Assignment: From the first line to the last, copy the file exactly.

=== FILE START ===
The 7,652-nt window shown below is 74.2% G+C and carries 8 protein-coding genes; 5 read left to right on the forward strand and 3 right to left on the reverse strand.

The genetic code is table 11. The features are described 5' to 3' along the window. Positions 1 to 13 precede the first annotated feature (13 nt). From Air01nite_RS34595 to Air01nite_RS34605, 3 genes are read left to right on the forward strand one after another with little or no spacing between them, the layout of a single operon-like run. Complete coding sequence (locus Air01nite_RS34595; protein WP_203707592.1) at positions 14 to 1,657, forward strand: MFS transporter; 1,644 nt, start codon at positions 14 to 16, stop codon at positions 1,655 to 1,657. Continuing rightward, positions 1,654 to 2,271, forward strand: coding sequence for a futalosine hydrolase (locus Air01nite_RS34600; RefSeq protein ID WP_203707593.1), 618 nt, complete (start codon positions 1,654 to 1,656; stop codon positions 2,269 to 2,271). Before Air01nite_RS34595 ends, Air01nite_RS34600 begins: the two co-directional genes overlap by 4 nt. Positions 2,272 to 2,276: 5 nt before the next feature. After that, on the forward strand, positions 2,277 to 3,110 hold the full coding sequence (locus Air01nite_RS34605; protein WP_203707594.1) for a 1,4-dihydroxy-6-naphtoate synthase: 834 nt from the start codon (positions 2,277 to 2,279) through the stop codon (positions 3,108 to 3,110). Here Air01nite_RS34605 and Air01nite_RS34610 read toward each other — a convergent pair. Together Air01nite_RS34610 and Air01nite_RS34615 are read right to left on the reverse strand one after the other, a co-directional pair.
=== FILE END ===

The 7,652-nt window shown below is 74.2% G+C and carries 8 protein-coding genes; 5 read left to right on the forward strand and 3 right to left on the reverse strand.

The genetic code is table 11. The features are described 5' to 3' along the window. Positions 1 to 13 precede the first annotated feature (13 nt). From Air01nite_RS34595 to Air01nite_RS34605, 3 genes are read left to right on the forward strand one after another with little or no spacing between them, the layout of a single operon-like run. Complete coding sequence (locus Air01nite_RS34595; protein WP_203707592.1) at positions 14 to 1,657, forward strand: MFS transporter; 1,644 nt, start codon at positions 14 to 16, stop codon at positions 1,655 to 1,657. Continuing rightward, positions 1,654 to 2,271, forward strand: coding sequence for a futalosine hydrolase (locus Air01nite_RS34600; RefSeq protein ID WP_203707593.1), 618 nt, complete (start codon positions 1,654 to 1,656; stop codon positions 2,269 to 2,271). Before Air01nite_RS34595 ends, Air01nite_RS34600 begins: the two co-directional genes overlap by 4 nt. Positions 2,272 to 2,276: 5 nt before the next feature. After that, on the forward strand, positions 2,277 to 3,110 hold the full coding sequence (locus Air01nite_RS34605; protein WP_203707594.1) for a 1,4-dihydroxy-6-naphtoate synthase: 834 nt from the start codon (positions 2,277 to 2,279) through the stop codon (positions 3,108 to 3,110). Here Air01nite_RS34605 and Air01nite_RS34610 read toward each other — a convergent pair. Together Air01nite_RS34610 and Air01nite_RS34615 are read right to left on the reverse strand one after the other, a co-directional pair.